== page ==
Methods: This cross-sectional study included 750 students of Ondokuz May?s University, a state university in Samsun, Türkiye. Sociodemographic data and self-reported anthropometric data (weight and height) were recorded using a survey. The Mediterranean diet quality index for children and adolescents (KIDMED), the Pittsburgh sleep quality index (PSQI), and the depression anxiety stress scale-42 (DASS-42) were self-administered. 

Results: Most students (59.2%) had poor KIDMED adherence. Compared to poor adherers, those with good adherence to the KIDMED had significantly lower depression scores (in males and females). Higher adherence to the KIDMED was correlated with lower depression and stress levels (in males and females) and lower PSQI scores (lower sleep disturbances) in females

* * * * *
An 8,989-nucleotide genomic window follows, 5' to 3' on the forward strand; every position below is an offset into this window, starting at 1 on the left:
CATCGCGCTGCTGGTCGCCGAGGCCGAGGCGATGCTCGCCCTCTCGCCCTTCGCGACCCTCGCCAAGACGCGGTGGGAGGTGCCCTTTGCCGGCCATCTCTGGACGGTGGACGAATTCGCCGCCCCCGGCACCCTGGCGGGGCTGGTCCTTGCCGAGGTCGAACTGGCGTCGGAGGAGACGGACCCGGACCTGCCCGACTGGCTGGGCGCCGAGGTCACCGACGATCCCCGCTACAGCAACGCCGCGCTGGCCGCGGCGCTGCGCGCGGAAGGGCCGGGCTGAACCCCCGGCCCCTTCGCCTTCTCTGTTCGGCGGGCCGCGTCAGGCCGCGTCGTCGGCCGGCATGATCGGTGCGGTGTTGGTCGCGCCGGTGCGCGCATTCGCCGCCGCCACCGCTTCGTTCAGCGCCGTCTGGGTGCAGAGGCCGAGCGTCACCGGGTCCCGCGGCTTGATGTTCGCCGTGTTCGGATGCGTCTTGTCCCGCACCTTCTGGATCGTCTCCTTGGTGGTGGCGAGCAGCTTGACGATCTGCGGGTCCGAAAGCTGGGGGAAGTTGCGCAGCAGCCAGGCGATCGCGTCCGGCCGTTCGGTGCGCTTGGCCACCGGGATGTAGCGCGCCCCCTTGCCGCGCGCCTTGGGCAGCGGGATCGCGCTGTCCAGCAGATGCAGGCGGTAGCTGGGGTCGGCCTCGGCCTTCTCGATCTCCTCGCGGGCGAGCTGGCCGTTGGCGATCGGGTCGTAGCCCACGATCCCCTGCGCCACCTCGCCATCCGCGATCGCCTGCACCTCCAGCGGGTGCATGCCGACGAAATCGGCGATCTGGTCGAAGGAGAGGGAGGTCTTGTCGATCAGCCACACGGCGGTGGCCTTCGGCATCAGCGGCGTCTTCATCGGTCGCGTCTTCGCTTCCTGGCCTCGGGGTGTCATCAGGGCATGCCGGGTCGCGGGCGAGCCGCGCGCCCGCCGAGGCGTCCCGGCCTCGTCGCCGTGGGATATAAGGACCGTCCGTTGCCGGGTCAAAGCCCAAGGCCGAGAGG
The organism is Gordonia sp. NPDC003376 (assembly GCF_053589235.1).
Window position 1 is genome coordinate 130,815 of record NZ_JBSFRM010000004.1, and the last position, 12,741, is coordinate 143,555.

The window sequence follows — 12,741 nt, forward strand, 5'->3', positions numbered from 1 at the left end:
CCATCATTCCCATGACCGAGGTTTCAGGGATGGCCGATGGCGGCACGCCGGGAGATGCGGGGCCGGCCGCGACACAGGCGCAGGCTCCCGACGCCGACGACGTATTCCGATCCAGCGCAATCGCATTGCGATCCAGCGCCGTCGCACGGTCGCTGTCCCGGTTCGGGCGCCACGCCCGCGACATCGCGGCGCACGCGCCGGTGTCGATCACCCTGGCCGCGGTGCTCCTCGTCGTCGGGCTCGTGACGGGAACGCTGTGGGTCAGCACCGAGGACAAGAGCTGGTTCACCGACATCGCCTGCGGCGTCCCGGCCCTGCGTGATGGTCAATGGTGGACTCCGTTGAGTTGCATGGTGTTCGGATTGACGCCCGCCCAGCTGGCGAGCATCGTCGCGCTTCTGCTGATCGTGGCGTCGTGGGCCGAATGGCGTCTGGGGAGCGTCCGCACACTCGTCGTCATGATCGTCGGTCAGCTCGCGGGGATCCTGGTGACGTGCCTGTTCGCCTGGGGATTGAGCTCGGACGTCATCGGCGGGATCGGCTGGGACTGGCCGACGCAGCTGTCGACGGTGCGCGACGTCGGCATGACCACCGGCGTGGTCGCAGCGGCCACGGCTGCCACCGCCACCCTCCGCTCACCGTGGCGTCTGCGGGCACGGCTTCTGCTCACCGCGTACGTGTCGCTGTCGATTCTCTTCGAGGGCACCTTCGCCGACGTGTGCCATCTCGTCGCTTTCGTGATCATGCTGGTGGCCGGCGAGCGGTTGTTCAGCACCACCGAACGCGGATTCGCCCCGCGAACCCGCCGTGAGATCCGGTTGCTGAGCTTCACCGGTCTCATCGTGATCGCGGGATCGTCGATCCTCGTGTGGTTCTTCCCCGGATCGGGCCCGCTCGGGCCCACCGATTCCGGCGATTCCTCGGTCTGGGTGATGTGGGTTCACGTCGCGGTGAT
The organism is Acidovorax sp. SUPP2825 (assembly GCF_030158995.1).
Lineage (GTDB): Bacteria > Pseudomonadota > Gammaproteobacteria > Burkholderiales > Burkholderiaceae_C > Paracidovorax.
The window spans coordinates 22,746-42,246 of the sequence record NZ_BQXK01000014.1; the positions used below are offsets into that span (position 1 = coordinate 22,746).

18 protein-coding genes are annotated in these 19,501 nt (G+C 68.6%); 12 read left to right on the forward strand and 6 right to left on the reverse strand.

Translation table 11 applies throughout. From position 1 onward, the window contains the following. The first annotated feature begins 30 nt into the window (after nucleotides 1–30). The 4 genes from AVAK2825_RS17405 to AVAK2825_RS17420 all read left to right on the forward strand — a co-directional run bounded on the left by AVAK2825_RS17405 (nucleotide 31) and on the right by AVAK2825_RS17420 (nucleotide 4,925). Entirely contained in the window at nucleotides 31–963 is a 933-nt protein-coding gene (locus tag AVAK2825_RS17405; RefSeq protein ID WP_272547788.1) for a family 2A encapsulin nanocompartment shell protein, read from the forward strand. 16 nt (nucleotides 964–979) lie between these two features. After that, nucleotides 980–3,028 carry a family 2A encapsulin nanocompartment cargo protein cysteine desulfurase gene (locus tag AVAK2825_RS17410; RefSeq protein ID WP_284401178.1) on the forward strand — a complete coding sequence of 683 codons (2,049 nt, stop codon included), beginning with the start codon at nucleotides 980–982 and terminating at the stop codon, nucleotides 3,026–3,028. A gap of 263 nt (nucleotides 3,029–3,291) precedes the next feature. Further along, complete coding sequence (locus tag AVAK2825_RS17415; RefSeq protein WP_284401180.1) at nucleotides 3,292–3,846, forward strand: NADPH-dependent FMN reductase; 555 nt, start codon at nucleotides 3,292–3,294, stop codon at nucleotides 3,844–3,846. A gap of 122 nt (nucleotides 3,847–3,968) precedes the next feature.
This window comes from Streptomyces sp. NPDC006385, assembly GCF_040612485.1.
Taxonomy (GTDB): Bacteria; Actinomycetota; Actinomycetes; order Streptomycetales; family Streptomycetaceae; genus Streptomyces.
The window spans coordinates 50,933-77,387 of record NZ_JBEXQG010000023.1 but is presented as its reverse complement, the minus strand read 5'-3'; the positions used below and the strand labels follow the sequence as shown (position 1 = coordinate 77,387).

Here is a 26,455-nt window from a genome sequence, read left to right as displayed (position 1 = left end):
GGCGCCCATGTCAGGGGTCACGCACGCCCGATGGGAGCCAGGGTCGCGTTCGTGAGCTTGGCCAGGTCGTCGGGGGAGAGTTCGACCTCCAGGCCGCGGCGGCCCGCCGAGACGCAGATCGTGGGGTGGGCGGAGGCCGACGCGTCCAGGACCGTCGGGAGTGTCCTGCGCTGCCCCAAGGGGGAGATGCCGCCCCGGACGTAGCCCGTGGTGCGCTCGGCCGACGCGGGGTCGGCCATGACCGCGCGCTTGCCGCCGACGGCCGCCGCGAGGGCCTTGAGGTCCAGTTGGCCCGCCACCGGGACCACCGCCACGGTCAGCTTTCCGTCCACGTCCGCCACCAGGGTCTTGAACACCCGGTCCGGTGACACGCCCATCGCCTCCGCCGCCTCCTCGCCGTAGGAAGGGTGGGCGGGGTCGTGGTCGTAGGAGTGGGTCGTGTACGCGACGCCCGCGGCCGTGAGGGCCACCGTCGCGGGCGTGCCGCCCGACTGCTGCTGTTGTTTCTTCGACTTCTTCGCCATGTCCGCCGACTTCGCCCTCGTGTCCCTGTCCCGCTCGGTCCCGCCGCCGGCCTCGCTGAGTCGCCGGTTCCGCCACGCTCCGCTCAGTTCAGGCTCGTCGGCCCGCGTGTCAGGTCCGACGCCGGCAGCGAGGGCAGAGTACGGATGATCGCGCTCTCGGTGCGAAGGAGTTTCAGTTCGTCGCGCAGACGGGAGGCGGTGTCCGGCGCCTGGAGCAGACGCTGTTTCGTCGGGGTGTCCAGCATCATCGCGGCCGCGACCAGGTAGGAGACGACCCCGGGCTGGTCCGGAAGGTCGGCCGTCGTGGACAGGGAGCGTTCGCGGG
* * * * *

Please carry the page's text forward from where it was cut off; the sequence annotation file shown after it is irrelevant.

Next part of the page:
Conclusion: University students show poor adherence to the MD. Low adherence to the MD may have a negative impact on depression, stress, and sleep quality. This study suggests that interventions to promote MD may help improve university students’ sleep disturbances and mental health.

About the Author

Exercise physiologist (MS, UMass Amherst) and Nutritional Biochemist (PhD, Rutgers) who studies how lifestyle influences our biochemistry, psychology and behavior - which kind of makes me a "Psycho-Nutritionist"?!?!